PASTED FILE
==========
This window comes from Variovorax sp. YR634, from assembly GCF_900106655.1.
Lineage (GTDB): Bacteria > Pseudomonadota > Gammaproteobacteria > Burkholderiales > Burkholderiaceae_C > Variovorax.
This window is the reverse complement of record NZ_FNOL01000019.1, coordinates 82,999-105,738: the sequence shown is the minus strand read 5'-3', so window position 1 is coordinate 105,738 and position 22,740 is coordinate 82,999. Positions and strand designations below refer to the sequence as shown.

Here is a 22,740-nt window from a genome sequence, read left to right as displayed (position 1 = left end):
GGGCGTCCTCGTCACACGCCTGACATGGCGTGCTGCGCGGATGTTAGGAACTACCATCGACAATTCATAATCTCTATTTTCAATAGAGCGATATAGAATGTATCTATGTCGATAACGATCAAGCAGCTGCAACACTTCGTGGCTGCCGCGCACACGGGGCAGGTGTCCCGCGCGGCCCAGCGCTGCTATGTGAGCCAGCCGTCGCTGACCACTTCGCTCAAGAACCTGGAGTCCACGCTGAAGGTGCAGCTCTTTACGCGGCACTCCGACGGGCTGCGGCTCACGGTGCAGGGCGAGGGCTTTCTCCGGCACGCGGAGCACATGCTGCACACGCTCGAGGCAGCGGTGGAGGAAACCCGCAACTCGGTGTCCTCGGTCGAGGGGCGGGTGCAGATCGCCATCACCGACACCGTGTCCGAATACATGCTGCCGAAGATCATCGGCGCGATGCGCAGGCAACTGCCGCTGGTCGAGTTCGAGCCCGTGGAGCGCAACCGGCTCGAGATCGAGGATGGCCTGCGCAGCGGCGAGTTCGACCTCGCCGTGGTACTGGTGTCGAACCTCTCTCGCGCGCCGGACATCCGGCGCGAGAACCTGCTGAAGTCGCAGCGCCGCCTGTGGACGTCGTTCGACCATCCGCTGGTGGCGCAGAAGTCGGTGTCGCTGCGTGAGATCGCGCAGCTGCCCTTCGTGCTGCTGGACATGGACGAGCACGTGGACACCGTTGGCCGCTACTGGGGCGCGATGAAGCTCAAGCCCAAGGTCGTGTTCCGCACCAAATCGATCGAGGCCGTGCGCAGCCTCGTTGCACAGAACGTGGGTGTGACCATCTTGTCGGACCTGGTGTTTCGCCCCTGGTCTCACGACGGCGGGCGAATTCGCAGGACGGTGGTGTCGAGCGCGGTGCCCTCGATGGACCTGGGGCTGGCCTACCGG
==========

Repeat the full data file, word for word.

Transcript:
This window comes from Variovorax sp. YR634, from assembly GCF_900106655.1.
Lineage (GTDB): Bacteria > Pseudomonadota > Gammaproteobacteria > Burkholderiales > Burkholderiaceae_C > Variovorax.
This window is the reverse complement of record NZ_FNOL01000019.1, coordinates 82,999-105,738: the sequence shown is the minus strand read 5'-3', so window position 1 is coordinate 105,738 and position 22,740 is coordinate 82,999. Positions and strand designations below refer to the sequence as shown.

Here is a 22,740-nt window from a genome sequence, read left to right as displayed (position 1 = left end):
GGGCGTCCTCGTCACACGCCTGACATGGCGTGCTGCGCGGATGTTAGGAACTACCATCGACAATTCATAATCTCTATTTTCAATAGAGCGATATAGAATGTATCTATGTCGATAACGATCAAGCAGCTGCAACACTTCGTGGCTGCCGCGCACACGGGGCAGGTGTCCCGCGCGGCCCAGCGCTGCTATGTGAGCCAGCCGTCGCTGACCACTTCGCTCAAGAACCTGGAGTCCACGCTGAAGGTGCAGCTCTTTACGCGGCACTCCGACGGGCTGCGGCTCACGGTGCAGGGCGAGGGCTTTCTCCGGCACGCGGAGCACATGCTGCACACGCTCGAGGCAGCGGTGGAGGAAACCCGCAACTCGGTGTCCTCGGTCGAGGGGCGGGTGCAGATCGCCATCACCGACACCGTGTCCGAATACATGCTGCCGAAGATCATCGGCGCGATGCGCAGGCAACTGCCGCTGGTCGAGTTCGAGCCCGTGGAGCGCAACCGGCTCGAGATCGAGGATGGCCTGCGCAGCGGCGAGTTCGACCTCGCCGTGGTACTGGTGTCGAACCTCTCTCGCGCGCCGGACATCCGGCGCGAGAACCTGCTGAAGTCGCAGCGCCGCCTGTGGACGTCGTTCGACCATCCGCTGGTGGCGCAGAAGTCGGTGTCGCTGCGTGAGATCGCGCAGCTGCCCTTCGTGCTGCTGGACATGGACGAGCACGTGGACACCGTTGGCCGCTACTGGGGCGCGATGAAGCTCAAGCCCAAGGTCGTGTTCCGCACCAAATCGATCGAGGCCGTGCGCAGCCTCGTTGCACAGAACGTGGGTGTGACCATCTTGTCGGACCTGGTGTTTCGCCCCTGGTCTCACGACGGCGGGCGAATTCGCAGGACGGTGGTGTCGAGCGCGGTGCCCTCGATGGACCTGGGGCTGGCCTACCGG